Copyright Law: Extortion or Protection? A Sherlockian Enigma

Is the legendary British detective Sherlock Holmes blackmailing the public?

On Valentine’s Day 2013, Leslie S. Klinger challenged that notion by filing for declaratory judgment[i] in the Northern District of Illinois seeking a resolution to the issue: May the heirs of Sir Arthur Conan Doyle demand a licensing fee[ii] from anyone wishing to capitalize on Sherlock Holmes?  To spin this story another way, Mr. Klinger, his co-editor Laurie R. King, and their publisher decline to pay the licensing fee to the Conan Doyle Estate for a yet-to-be-published collection of new and original short stories by prominent contemporary authors, centering on the famous detective.

Now, there is no question that all but 10 of Sir Conan Doyle’s stories entered the public domain.  (To keep everyone on the same page, “public domain” simply means that a publication is no longer protected by copyright but may be exploited by anyone without liability for infringement.[iii])  The interesting plot twist to this tale is, however, whether Sherlock Holmes as a character has entered the public domain.

But can a character (as opposed to the story) ever be protected by copyright law?  The answer: yes—in limited circumstances.  (Sorry for being non-committal but it really depends on the character at stake.)  To hopefully clarify, I’ll turn to another British hero…the infamous James Bond.

In 1995, Metro-Goldwyn-Mayer, Inc. (aka “MGM”) sued American Honda Motor Co., Inc. (aka “Honda”) for copyright infringement, among other things,[iv] for broadcasting this commercial:  http://www.youtube.com/watch?v=gqa-b3assCA.  Specifically, MGM alleged that Honda violated their copyright “in the James Bond character as expressed and delineated in [their 16] films,” not James Bond in general.[v]  MGM “point[ed] to various character traits that are specific to Bond [in their movies]—i.e. his cold-bloodedness; his overt sexuality; his love of martinis ‘shaken, not stirred’; his marksmanship; his ‘license to kill’ and use of guns; his physical strength; his sophistication—some of which, [MGM] claim[ed], appear in the Honda commercial’s hero.”[vi]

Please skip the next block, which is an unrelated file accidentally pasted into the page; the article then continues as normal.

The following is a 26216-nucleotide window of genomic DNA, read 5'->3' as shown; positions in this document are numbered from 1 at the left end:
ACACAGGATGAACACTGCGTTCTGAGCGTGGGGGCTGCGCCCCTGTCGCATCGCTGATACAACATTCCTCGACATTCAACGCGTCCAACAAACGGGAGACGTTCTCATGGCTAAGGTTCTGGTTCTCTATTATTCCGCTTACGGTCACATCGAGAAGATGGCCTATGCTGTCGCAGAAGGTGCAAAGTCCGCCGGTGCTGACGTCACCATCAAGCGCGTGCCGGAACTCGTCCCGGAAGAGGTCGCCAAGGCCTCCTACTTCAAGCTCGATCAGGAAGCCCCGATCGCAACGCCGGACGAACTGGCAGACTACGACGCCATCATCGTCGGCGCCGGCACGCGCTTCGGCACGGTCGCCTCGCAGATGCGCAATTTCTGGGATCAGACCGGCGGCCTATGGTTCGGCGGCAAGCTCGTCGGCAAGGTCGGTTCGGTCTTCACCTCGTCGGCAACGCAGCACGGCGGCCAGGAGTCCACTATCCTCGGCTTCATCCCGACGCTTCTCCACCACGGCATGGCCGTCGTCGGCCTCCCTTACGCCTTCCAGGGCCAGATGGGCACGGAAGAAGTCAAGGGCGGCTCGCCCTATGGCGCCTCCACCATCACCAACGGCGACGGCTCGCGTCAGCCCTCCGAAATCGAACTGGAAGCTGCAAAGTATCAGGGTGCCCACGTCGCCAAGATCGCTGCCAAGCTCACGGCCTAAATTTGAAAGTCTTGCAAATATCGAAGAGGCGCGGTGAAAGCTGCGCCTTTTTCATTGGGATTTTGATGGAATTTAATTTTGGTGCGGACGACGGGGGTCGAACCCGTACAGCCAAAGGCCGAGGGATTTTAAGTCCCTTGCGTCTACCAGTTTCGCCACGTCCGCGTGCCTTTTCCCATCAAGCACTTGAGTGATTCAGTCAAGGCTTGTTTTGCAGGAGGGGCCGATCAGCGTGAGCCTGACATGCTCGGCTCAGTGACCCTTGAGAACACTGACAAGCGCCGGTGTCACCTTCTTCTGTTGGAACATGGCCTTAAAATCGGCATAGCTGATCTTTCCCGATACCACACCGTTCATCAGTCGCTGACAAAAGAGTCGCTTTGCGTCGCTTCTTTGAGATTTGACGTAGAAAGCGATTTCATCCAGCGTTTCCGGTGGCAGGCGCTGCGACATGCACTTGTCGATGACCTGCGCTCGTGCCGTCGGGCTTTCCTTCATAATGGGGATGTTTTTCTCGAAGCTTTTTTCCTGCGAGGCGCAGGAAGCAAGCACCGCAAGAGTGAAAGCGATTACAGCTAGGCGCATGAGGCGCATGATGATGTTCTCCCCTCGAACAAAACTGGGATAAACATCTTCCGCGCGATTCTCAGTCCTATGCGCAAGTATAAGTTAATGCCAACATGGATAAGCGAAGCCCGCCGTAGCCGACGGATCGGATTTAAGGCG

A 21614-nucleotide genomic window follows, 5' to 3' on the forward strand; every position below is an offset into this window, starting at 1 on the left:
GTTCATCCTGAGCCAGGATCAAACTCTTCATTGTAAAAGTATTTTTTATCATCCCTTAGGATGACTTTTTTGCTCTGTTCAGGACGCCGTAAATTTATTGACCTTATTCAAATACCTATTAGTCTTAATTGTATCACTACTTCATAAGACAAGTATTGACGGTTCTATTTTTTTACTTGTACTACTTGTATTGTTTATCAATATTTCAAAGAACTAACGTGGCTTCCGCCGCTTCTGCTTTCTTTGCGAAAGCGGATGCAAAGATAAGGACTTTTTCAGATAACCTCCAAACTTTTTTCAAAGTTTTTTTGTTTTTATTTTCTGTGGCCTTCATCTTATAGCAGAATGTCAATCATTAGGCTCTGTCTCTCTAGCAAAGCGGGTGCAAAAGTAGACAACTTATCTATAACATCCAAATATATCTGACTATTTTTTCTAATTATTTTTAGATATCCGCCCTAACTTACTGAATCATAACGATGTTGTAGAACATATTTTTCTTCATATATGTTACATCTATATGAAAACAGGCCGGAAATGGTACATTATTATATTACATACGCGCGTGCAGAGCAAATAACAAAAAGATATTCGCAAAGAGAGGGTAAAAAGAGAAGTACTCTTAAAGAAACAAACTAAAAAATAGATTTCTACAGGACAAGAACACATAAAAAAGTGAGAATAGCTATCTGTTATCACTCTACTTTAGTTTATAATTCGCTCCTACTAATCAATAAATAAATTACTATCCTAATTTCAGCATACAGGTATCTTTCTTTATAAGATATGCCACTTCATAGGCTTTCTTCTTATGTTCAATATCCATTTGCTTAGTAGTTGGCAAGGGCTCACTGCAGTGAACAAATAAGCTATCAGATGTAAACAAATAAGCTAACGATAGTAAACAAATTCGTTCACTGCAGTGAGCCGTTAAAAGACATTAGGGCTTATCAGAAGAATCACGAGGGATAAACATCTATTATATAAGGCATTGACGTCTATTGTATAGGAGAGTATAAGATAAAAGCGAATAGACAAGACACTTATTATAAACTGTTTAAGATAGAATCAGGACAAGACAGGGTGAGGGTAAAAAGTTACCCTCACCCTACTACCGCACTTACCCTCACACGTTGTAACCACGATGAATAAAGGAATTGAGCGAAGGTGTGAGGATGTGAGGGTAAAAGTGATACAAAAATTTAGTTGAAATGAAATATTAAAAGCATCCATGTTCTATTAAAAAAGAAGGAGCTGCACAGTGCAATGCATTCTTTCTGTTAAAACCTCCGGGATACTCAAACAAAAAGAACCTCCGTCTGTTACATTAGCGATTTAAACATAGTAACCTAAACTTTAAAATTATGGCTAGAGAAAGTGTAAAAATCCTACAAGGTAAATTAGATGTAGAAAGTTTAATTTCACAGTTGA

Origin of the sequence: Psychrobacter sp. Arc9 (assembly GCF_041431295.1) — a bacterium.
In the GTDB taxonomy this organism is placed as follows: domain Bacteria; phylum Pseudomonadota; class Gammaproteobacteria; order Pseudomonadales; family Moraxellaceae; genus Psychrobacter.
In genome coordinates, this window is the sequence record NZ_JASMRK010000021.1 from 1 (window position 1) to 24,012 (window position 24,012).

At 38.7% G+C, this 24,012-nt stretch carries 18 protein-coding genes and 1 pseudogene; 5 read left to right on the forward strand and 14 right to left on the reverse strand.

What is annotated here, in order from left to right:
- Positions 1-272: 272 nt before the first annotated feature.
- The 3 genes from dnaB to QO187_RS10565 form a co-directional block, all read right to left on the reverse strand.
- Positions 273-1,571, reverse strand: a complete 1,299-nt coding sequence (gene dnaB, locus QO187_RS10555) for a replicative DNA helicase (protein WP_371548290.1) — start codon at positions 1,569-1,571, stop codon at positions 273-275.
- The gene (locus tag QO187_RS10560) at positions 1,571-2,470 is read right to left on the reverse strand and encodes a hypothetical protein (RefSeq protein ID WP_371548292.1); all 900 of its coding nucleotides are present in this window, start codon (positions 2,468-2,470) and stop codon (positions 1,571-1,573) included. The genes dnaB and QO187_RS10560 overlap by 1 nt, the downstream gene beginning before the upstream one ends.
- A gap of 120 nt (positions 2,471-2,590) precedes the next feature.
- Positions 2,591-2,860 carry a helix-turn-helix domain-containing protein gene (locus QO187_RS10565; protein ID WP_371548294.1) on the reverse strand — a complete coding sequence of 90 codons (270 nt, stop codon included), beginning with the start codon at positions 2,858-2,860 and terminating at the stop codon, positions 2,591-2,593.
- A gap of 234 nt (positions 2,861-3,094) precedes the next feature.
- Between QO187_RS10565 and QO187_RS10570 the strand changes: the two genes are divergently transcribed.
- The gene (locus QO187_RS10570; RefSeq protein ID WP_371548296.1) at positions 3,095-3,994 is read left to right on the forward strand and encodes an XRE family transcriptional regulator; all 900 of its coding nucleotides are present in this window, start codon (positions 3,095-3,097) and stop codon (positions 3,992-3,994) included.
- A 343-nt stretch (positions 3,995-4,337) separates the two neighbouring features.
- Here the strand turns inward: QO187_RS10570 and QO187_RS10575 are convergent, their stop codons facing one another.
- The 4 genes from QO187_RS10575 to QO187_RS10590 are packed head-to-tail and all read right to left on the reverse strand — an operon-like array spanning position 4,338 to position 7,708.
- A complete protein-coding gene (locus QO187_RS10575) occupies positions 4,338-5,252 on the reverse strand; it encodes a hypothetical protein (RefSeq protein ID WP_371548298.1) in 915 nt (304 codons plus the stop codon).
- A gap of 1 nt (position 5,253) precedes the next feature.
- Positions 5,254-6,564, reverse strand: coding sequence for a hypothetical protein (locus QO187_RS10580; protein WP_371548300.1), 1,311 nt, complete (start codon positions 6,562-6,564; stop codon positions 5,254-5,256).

After reviewing the evidence and hearing the arguments of counsel, the California District Court stated that under either the Ninth Circuit’s “Story Being Told” test or the Second Circuit’s “Character Delineation” test, James Bond is a copyrightable character.[vii]  In essence, the Court reasoned:

Like Rocky, Sherlock Holmes, Tarzan, and Superman, James Bond has certain character traits that have been developed over time through the [16] films in which he appears.  Contrary to [Honda’s] assertions, because many actors can play Bond is a testament to the fact that Bond is a unique character whose specific qualities remain constant despite the change in actors.  [Citation.]  Indeed, audiences do not watch Tarzan, Superman, Sherlock Holmes, or James Bond for the story, they watch these films to see their heroes at work.  A James Bond film without James Bond is not a James Bond film.  Moreover, … the Honda Man’s character, from his appearance to his grace under pressure, is substantially similar to [MGM’s] Bond.[viii]